As with the similarly uprated Aston Martin DBX 707 – a fire-breathing performance version of Aston’s V8 SUV – the run-out DBS is told apart from its standard sibling by an aggressive design makeover with “an authentic level of function”. A substantial horseshoe-shaped bonnet vent enhances engine cooling, while a newly designed splitter, increasing downforce at the front, is flanked by a pair of larger new air vents that boost airflow and nod to the previous-generation DBS.
Other core differences over the standard DBS include a raft of carbonfibre body components, a bespoke rear diffuser and a new 21in wheel design modelled on those worn by the Valkyrie and Victor.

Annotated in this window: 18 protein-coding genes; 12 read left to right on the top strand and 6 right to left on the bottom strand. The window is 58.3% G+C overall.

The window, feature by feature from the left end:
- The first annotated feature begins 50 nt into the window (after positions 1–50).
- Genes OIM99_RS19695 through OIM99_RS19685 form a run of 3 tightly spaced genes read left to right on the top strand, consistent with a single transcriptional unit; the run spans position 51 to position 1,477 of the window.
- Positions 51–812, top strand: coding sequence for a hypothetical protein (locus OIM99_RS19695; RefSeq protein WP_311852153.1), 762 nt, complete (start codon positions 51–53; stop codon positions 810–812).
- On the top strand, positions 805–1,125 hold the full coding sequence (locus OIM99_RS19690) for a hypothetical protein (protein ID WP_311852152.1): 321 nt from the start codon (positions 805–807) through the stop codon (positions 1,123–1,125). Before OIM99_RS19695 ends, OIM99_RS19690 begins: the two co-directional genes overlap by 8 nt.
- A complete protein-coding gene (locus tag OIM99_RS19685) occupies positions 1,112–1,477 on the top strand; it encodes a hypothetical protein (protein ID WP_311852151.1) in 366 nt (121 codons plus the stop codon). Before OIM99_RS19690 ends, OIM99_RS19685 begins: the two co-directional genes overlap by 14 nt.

The interior is less radically reworked but comes furnished as standard with top-rung leather and Alcantara sports seats, a unique colour split for the cabin trim and stitching, and laser-etched DBS 770 Ultimate badging.
Aston would not be drawn on specifics of a successor to today’s DBS. Long went only so far as to confirm that “this is the end of the DBS – the last DBS produced”, but stopped short of confirming whether or not the nameplate could be redeployed in the future.